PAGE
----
Risk management is an important lifecycle product development requirement for all medical device organizations when developing, manufacturing, and commercially distributing medical products. To appropriately address issues of potential risk within the European Economic Area (EEA), manufacturers must utilize the harmonized standard, EN ISO 14971:2012, to meet regulatory requirements. However, EU device manufacturers often struggle to effectively implement this particular requirement given how the standard was harmonized by the European competent authorities.
In 2012, the European National (EN) version of the Medical Device Risk Management Standard (ISO 14971) was revised, but without changes to Clauses 1 through 9. Rather, the European Commission identified seven (7) so-called content deviations between the ISO 14971 and the regulatory requirements of the three (3) medical device directives for Europe.
These inconsistencies have caused confusion surrounding what processes to utilize when addressing risk. To assist EU device manufacturers in their understanding of how to effectively undertake risk management activities, provided below is information on the most significant changes pertaining to ISO 14971.
To begin, highlighted below is an infographic which summarizes ISO 14971 deviations and Essential Requirements that are impacted (Source: BSI). The changes with the most significant impact are discussed throughout the remainder of this blog.
Content Deviation 2: Discretionary Power of Manufacturers as to the Acceptability of Risks: The Risk Evaluation Process
The second deviation to ISO 14971 is specific to the risk evaluation process. The ISO 14971 Standard version indicates in Annex D4 that the acceptability of risk is not specified by the Standard and must be determined by the manufacturer. In Clause 3.2 of the ISO 14971 Standard, it states that, “Top management shall define and document the policy for determining criteria for risk acceptability.”
This particular risk management policy is intended to indicate a threshold for risk acceptability. In Clause 5 of the Standard, the manufacturer is instructed to evaluate whether risks are acceptable using the risk management criteria defined in the risk management policy.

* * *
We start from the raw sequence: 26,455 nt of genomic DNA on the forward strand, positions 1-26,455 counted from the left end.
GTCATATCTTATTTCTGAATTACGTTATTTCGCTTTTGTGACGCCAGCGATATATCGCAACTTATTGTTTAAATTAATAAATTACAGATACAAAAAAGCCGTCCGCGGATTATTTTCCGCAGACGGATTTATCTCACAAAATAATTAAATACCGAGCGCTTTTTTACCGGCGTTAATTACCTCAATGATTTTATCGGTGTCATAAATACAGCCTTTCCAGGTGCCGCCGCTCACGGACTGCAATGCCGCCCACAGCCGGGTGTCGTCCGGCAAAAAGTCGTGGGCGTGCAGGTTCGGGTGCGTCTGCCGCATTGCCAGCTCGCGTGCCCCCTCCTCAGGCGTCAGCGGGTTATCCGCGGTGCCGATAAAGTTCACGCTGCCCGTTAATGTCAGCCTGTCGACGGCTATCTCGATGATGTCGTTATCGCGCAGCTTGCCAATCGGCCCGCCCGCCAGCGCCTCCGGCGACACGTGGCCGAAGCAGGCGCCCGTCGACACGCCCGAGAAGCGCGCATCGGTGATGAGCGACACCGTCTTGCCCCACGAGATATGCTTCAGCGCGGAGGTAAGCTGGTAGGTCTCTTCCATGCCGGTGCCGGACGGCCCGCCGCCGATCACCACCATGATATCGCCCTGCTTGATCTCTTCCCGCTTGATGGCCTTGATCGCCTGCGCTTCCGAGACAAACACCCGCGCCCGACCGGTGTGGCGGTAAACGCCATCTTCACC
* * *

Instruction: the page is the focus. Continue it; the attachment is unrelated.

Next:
This requirement – to establish a risk acceptance policy – contradicts the Medical Device Directive (MDD) Annex I requirements as amended. The Essential Requirements ER1 and ER2 mandate that all identified risks be reduced as far as possible (AFAP), and that all risks shall be included in a risk/benefit analysis – not just the risks beyond a specific pre-defined acceptance threshold.
Most medical device manufacturers choose arbitrary thresholds for acceptability of risk instead of utilizing benchmarking tools or a preliminary risk/benefit analysis. It is quite common for medical device makers to establish a policy that all risks must be below a quantitative threshold; e.g. in case the range of possible risks scores are from 1 to 1,000, all risks of 1 in100 or lower may be acceptable.
For EU manufacturers of novel devices, it is strongly recommended that all foreseeable risks are benchmarked against known risks of existing similar devices. If the novel device presents equal or lower risks than existing devices, the risks of the novel device can be considered acceptable.
What is Acceptable?
In order to comply with the risk management portion of EN ISO 14971:2012, risk controls must be implemented for all risks, regardless of acceptability.
Manufacturers will also need to perform a conclusive risk/benefit analysis, which should consider not only all identified residual risk, but the clinically relevant patient benefits including usability risks and relative benefits of available alternative treatment options.
The acceptability of risk cannot be based solely on technological design features and physical performance test results. Since June 2016, the Clinical Evaluation Report (CER) must be based on clinical evidence of the device under evaluation for its intended medical purpose, including known and foreseeable side effects and potential complications.
Content Deviation 4: Discretion as to whether a Risk/Benefit Analysis should Take Place
The current ISO 14971 Risk Management Standard lacks clarity surrounding the interdependence and consistency of risk acceptability criteria and scientific clinical data confirming a beneficial risk/benefit profile. There is widespread confusion as to whether an individual and/or overall risk/benefit evaluation is a mandatory requirement of the EN ISO 14971 risk management process: